## Thinking with Pandas

*You can see and run all of my work for this blog post at Colabratory.*

Pandas is a Python library for manipulating data. Wrapping my head around it took a while: I’ve been using it for ~6 months and I’m still learning how to use it “right.” It uses all kinds of syntactic sugar to optimize working with vectors and matrices instead of scalars. This makes working with Pandas very different than working with “vanilla” Python.

For example, let’s say you wanted to get a bunch of random dice rolls for playing Dungeons and Dragons. D&D uses 20-sided dice, so in normal Python, you’d probably do something like:

rolls = [random(1, 21) for i in range(0, 10000)] |

In Pandas, it would be something like:

rolls = pd.DataFrame(np.random.randint(1, 21, size=(10000, 1)), columns=['roll']) |

In D&D, rolling a 20 on the die is special and called a “critical hit.” It usually does good things for the player. If we iterate through rolls seeing how many critical hits we have in vanilla Python, it’s pretty fast:

%%timeit count = 0 for roll in rolls: if roll == 20: count += 1 # Output: 1000 loops, best of 3: 267 µs per loop |

If we do the same naive approach with Pandas, it’s, uh, slower:

%%timeit count = 0 for roll in rolls.iterrows(): count += (roll[1] == 20) count # Output: 1 loop, best of 3: 3.12 s per loop |

That’s over 10,000x slower (267 µs -> 3.12 seconds). Like, they-must-have-put-a-sleep()-in-iterrows()-to-discourage-you-from-using-it slow.

So why use Pandas? Because it isn’t slow if you do it the “Pandas way”:

%%timeit (rolls.roll == 20).sum() # Output: 1000 loops, best of 3: 341 µs per loop |

Nice! Only 1.3x slower than vanilla Python. Also, notice the syntactic sugar: you can pretend that the vector is a single number, comparing it to a scalar. If you look at `(rolls.roll == 20)`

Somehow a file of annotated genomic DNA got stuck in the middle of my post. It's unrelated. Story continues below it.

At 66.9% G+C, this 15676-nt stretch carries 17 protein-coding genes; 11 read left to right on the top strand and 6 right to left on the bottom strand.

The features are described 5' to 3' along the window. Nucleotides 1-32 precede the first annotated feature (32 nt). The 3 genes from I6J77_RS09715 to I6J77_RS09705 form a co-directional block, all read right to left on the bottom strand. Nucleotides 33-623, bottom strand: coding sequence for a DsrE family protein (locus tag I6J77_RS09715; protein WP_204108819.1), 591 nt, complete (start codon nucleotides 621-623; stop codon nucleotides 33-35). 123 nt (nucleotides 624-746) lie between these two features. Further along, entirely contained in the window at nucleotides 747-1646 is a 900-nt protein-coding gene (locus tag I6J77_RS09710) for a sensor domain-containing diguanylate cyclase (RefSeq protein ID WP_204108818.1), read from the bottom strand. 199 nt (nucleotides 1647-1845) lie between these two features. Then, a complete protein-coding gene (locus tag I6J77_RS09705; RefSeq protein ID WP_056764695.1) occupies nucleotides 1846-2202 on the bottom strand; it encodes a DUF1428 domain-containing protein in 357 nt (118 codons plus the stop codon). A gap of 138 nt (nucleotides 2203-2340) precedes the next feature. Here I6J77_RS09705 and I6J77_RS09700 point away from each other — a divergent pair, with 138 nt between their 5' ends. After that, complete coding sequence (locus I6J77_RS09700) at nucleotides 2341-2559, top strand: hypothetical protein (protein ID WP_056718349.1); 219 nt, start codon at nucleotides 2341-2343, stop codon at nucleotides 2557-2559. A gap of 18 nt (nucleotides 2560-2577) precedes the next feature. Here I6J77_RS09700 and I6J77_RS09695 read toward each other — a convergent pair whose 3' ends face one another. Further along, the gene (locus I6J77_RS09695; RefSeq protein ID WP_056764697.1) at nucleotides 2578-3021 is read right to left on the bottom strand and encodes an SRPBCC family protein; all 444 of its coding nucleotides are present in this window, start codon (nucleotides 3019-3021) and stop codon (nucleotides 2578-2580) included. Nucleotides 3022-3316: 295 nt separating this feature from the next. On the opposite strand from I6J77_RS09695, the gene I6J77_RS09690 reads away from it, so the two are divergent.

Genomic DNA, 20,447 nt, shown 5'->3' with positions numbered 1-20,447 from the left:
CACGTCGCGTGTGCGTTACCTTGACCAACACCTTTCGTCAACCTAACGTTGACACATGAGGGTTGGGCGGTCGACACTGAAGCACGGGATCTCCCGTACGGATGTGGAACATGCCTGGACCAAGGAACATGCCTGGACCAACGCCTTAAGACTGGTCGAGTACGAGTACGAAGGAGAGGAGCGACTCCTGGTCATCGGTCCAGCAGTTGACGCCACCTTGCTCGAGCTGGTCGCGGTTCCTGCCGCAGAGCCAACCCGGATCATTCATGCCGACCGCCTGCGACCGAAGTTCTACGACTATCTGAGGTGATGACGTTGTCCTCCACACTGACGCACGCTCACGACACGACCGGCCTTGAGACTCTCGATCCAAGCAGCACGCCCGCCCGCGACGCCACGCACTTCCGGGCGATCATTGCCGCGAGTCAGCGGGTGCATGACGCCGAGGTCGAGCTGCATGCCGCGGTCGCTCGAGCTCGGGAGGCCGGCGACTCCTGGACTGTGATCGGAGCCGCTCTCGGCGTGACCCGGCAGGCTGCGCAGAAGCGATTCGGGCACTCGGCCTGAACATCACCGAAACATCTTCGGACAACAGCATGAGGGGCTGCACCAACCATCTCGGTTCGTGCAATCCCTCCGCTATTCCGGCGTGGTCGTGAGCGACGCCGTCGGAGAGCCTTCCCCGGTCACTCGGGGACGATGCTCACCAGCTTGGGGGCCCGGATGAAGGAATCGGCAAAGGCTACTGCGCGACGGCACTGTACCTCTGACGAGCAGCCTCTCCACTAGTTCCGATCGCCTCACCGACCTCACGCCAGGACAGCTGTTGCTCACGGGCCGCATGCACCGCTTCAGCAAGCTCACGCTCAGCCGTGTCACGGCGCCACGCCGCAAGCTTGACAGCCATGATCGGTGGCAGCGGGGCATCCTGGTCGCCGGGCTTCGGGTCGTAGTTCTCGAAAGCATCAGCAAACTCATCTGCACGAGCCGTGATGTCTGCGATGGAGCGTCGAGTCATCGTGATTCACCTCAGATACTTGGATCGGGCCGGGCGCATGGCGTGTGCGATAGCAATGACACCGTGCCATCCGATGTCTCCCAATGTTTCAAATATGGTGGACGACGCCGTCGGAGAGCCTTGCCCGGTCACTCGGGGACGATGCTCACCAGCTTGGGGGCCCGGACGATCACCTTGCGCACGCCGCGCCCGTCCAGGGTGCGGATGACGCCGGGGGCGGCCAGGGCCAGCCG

, it’s a series of booleans:

(rolls.roll == 20).head() 0 False 1 False 2 False 3 True 4 False |

When you take the sum() of that series, False is converted to 0 and True to 1, so the sum is the number of True elements.

## Modifying some elements of a vector

If you’re attacking and your roll (as calculated above) is greater than the defender’s armor class (say, 14), then you roll for damage. Suppose you do 2d6 damage on a hit. *If* your attack roll is greater than or equal to 14, *then* you do 2d6 damage, otherwise the blow glances off their armor and you do 0 damage.

With vanilla Python, this would look something like:

for roll in rolls: if roll >= 14: damage = roll_damage() else: damage = 0 |

However, with Pandas, we shouldn’t loop through the rows. Instead, we’ll use a mask. Like a theater mask, a Pandas mask is an opaque structure that you “punch holes” in wherever you want operations to happen. Then you apply the mask to your Pandas dataframe and apply the operation: only the entries where there are “holes” will get the operation applied.

First we create the mask with the criteria we want to update:

mask = rolls.roll >= 14 mask.head() 0 False 1 False 2 False 3 True 4 True Name: roll, dtype: bool |

Now we want to:

- Grab all the hits (wherever the mask is
`True`

). - Generate random numbers for each hit (equivalent to rolling 2d6).
- Merge those hits back into the
`rolls`

dataframe.

First we’ll create a series that tracks all of the hits. We want to be able to merge that back into our original dataframe at the end, so we want to preserve the *index* of each hit from the original dataframe. Based on the mask above, this would be `[3, 4, ...]`

and so on (wherever the mask is `True`

). We get this with `mask[mask]`

, which is a series of all the True values with their associated index. Then we set every element of this series to a randomly generate 2d6 roll:

hits = pd.Series(index=mask[mask].index) hits.loc[:] = np.random.randint(1, 7, size=(len(hits),)) + np.random.randint(1, 7, size=(len(hits),)) hits.head() 3 6 4 3 9 8 10 3 14 3 dtype: int64 |

Note that we’re generating a “1D” random int (`randint(len(hits),)`

) for the damage instead of the 2D one above (`randint(10000,1)`

) because this is a series (1D), not a dataframe (2D).

Then we can combine that damage back into the rolls dataframe using our original mask:

rolls.loc[mask, 'damage'] = hits rolls.loc[~mask, 'damage'] = 0 rolls.head() roll damage 0 8 0 1 8 0 2 6 0 3 17 7 4 15 7 |

This lets you quickly and selectively update data.

*Also, I’m still learning! Let me know in the comments if there’s a better way to do any of this.*